motor, same everything except for a slightly modified body style.

Does anyone consider this to be trust worthy (unbiased) reporting...?

The previous Jetta and Golf were pretty much sedan and hatch (and wagon) versions of each other.

The new Golf hasn't been decontented, but the new Jetta for the US market has been severely cheapened in the name of volume. Beam suspension, drum brakes, worse interior materials, fewer options, the 2.slow as the base engine, no 6MT unless it's the TDI...

The only ROW Jetta we'll see of this generation is the GLI.

Edited by Lamar

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Interesting development. Well, for the non-car enthusiast masses (which are probably 99% of the new car market), CR is the buyer's guide. What they write does influence purchases of transportation appliances.

i had one guy who showed up at the dlrship with a plastic binder full of CR printed data sheets........

or people who have absolutely crossed off vehicles ONLY because they did not make the CR recommended.....

and people criticize for following religion.....isn't CR a religion to some...?

  • Upvote 1

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Lamar: Thanks for the 411, but they tested the 2.5 Jetta, so it would seem to me they can't be THAT different. Whatever.

Wait... did you say DRUM brakes? LOL

My 1984 Maxima had 4-wheel disks. (as of course did my '84 M-B 500SEC)

Even the 1969 Camaro had four wheel disks as an option.

For the record, I've got nothing against rear drums, they have more holding power.

I better pre-order that Bugatti Veyron I was thinking about buying before they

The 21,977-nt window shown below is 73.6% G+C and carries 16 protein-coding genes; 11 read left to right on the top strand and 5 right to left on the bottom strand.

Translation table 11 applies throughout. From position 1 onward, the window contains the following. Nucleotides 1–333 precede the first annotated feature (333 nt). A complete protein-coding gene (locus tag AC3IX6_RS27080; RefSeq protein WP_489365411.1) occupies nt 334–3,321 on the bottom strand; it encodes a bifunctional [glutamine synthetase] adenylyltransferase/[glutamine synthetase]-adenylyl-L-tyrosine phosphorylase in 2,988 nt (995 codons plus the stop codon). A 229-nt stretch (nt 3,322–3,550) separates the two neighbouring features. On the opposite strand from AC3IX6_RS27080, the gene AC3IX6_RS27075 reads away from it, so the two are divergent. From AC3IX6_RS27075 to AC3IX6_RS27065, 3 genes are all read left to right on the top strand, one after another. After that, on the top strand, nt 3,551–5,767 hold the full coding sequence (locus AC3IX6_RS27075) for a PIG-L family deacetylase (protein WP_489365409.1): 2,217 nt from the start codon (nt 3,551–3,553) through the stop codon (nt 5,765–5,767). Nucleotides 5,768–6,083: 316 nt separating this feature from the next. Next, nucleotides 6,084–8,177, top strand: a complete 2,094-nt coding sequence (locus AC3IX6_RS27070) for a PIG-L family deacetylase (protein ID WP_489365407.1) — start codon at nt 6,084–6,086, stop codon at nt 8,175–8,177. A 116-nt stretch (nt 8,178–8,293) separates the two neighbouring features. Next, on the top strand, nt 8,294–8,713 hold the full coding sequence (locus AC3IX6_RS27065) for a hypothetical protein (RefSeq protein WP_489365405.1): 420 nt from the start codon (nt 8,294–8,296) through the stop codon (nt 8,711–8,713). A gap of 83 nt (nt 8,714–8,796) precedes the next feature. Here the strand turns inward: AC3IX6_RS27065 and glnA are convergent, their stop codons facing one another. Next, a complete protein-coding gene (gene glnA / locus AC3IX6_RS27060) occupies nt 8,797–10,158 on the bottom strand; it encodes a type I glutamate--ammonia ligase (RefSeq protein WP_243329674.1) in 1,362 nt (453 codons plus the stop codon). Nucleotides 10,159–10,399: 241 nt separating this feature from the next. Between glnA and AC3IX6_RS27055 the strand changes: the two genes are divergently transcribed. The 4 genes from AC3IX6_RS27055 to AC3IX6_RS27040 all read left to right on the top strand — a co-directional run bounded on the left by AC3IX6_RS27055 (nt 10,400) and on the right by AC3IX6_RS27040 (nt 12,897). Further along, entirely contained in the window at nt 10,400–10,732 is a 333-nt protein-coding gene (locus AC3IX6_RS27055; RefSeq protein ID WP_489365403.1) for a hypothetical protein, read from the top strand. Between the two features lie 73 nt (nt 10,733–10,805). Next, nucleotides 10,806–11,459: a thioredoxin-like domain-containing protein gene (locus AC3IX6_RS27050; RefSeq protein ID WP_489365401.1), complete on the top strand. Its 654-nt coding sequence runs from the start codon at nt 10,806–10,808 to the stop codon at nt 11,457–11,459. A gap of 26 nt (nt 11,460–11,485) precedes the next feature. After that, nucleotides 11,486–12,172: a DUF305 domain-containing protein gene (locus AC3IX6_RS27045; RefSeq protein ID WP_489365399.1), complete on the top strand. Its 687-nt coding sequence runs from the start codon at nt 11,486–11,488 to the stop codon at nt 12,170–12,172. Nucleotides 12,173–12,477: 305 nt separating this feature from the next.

decontent that car and I end up with a 1000hp car with 4-wheel drums.

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I don't really have anything against rear drums either. But when you go from being arguably the most premium offering in the second to solidly mid-pack when it comes to features, it's not a good thing IMO.

Sixty8 - yeah, they kept the 2.5 I5 from '10 and before, but it's wrapped in a much less fancy package now. :P

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Interesting development. Well, for the non-car enthusiast masses (which are probably 99% of the new car market), CR is the buyer's guide. What they write does influence purchases of transportation appliances.

i had one guy who showed up at the dlrship with a plastic binder full of CR printed data sheets........

or people who have absolutely crossed off vehicles ONLY because they did not make the CR recommended.....

and people criticize for following religion.....isn't CR a religion to some...?

Yes, it attracts the same kind of sheeple mentality.

Rear drums seems very old fashioned..I haven't had a vehicle newer than MY 1988 w/ rear drums.

Edited by Cubical-aka-Moltar